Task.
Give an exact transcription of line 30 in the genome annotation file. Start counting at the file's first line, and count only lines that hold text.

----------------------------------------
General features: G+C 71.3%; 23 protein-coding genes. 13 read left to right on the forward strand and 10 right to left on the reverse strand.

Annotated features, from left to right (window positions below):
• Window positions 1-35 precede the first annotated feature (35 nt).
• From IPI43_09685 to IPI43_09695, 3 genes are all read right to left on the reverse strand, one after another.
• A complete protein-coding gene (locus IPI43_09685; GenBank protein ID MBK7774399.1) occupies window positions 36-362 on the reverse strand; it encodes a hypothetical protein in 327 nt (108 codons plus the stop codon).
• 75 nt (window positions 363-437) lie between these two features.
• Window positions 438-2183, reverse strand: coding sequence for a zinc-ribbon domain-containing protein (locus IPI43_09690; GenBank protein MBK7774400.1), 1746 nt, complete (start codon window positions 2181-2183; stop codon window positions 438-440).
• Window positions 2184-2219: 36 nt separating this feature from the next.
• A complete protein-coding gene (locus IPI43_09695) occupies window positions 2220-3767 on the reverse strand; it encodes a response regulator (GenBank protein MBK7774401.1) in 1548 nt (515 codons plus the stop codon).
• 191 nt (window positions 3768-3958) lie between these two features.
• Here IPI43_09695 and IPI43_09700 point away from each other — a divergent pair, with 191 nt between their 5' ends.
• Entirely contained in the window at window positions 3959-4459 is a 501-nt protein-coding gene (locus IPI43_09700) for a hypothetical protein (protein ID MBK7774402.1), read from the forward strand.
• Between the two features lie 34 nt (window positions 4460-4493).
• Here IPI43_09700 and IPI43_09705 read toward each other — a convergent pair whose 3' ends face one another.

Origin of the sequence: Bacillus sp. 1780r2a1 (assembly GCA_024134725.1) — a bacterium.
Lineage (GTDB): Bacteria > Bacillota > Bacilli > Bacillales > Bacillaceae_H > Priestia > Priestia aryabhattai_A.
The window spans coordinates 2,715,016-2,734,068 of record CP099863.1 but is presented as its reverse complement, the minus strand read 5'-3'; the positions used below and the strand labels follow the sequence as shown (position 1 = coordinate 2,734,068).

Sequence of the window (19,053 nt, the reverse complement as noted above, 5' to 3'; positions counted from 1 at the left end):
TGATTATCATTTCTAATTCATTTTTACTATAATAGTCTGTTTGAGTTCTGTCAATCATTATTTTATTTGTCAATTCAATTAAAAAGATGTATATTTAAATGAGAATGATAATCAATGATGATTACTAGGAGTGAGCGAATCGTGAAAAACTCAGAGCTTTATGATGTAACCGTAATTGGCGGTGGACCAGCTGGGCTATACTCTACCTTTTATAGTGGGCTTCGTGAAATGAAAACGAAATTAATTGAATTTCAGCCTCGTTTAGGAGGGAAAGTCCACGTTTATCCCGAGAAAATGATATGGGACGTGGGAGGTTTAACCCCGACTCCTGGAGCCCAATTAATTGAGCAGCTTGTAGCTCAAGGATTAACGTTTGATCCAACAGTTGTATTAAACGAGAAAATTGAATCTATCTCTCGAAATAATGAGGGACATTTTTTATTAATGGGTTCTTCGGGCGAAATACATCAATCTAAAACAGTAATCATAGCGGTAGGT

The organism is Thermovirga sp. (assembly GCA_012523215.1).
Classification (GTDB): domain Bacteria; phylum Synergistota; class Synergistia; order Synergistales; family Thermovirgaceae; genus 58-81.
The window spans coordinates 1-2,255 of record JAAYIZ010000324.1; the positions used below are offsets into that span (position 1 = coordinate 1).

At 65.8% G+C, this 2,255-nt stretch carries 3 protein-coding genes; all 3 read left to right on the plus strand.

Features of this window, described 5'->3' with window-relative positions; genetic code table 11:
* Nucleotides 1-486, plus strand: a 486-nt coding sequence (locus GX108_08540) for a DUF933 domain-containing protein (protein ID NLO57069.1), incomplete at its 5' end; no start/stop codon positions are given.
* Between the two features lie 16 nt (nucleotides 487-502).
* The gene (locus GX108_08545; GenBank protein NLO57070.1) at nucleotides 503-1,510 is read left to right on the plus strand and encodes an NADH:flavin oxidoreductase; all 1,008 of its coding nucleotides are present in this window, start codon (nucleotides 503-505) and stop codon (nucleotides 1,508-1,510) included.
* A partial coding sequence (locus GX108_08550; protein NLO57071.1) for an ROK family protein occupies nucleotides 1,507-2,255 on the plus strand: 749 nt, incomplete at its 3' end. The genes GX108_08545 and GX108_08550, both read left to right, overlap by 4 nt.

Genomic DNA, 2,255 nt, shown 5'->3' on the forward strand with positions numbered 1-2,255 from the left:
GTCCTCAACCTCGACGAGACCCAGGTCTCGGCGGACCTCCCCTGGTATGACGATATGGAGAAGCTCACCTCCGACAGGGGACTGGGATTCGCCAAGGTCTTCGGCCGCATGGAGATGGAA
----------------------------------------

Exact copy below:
GTCCTCAACCTCGACGAGACCCAGGTCTCGGCGGACCTCCCCTGGTATGACGATATGGAGAAGCTCACCTCCGACAGGGGACTGGGATTCGCCAAGGTCTTCGGCCGCATGGAGATGGAA